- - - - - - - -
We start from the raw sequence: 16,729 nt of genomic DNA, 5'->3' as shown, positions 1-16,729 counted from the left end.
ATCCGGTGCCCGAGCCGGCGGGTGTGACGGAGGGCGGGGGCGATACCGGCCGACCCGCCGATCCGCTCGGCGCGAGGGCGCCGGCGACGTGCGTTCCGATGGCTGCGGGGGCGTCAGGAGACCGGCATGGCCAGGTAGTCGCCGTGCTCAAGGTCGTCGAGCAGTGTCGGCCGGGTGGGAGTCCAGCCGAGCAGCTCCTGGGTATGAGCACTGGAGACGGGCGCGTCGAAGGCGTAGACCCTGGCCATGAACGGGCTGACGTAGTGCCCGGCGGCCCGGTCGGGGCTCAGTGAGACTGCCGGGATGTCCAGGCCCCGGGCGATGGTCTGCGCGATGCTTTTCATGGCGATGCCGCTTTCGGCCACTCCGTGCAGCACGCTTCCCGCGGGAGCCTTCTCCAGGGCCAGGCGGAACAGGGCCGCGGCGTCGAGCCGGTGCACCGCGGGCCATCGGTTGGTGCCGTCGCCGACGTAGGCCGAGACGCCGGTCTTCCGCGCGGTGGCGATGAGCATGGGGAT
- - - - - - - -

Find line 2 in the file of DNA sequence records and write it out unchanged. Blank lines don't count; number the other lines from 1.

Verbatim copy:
ATCCGGTGCCCGAGCCGGCGGGTGTGACGGAGGGCGGGGGCGATACCGGCCGACCCGCCGATCCGCTCGGCGCGAGGGCGCCGGCGACGTGCGTTCCGATGGCTGCGGGGGCGTCAGGAGACCGGCATGGCCAGGTAGTCGCCGTGCTCAAGGTCGTCGAGCAGTGTCGGCCGGGTGGGAGTCCAGCCGAGCAGCTCCTGGGTATGAGCACTGGAGACGGGCGCGTCGAAGGCGTAGACCCTGGCCATGAACGGGCTGACGTAGTGCCCGGCGGCCCGGTCGGGGCTCAGTGAGACTGCCGGGATGTCCAGGCCCCGGGCGATGGTCTGCGCGATGCTTTTCATGGCGATGCCGCTTTCGGCCACTCCGTGCAGCACGCTTCCCGCGGGAGCCTTCTCCAGGGCCAGGCGGAACAGGGCCGCGGCGTCGAGCCGGTGCACCGCGGGCCATCGGTTGGTGCCGTCGCCGACGTAGGCCGAGACGCCGGTCTTCCGCGCGGTGGCGATGAGCATGGGGAT